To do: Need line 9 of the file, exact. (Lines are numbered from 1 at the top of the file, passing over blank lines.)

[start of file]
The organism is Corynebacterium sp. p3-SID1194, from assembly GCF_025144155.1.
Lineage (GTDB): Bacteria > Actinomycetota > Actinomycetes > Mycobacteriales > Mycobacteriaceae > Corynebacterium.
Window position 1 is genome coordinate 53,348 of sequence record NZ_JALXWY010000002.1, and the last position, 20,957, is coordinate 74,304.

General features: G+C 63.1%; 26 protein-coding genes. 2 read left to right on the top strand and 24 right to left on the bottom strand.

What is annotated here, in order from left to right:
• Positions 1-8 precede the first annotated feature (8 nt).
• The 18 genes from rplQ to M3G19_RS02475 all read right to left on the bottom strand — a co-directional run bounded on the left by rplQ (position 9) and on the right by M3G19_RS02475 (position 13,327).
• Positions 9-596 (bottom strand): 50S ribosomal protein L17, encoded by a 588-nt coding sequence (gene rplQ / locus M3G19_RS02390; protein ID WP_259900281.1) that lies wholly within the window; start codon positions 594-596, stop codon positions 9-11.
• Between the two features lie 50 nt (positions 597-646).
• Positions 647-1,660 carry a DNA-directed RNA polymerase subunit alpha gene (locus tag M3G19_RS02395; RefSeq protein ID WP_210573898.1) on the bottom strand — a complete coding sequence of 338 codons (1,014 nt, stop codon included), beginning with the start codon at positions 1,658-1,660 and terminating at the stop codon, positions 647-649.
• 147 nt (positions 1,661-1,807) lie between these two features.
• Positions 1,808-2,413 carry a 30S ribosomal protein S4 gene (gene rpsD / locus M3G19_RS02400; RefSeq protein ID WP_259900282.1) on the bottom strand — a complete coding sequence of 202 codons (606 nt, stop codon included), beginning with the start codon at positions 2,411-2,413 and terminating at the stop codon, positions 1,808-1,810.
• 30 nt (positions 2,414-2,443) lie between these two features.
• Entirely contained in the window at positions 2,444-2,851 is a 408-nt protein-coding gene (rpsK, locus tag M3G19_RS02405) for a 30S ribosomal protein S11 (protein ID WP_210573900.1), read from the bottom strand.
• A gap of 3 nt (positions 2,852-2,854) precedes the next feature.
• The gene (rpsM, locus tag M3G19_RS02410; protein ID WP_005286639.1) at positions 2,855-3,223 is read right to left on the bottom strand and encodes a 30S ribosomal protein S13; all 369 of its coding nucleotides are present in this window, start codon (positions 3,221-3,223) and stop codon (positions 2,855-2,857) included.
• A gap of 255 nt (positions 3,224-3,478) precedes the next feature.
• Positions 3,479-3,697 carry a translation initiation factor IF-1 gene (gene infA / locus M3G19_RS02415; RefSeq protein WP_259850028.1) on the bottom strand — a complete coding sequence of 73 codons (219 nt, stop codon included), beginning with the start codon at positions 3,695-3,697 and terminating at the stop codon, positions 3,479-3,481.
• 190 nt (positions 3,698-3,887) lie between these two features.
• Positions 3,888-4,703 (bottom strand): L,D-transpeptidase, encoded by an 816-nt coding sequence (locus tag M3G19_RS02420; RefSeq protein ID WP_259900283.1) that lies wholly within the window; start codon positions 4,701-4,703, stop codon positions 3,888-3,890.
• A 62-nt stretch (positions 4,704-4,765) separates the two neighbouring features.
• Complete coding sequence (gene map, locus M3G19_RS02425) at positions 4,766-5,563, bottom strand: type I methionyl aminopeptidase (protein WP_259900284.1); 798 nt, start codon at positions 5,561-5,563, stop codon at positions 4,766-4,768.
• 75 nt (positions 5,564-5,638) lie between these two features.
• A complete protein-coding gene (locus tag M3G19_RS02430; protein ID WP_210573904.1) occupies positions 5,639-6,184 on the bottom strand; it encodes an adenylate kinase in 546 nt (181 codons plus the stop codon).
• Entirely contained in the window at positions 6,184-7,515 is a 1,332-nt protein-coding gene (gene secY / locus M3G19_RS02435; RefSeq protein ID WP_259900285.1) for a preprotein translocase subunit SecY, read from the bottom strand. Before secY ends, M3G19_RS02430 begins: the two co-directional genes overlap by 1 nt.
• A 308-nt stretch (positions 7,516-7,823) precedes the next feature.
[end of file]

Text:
• Between the two features lie 50 nt (positions 597-646).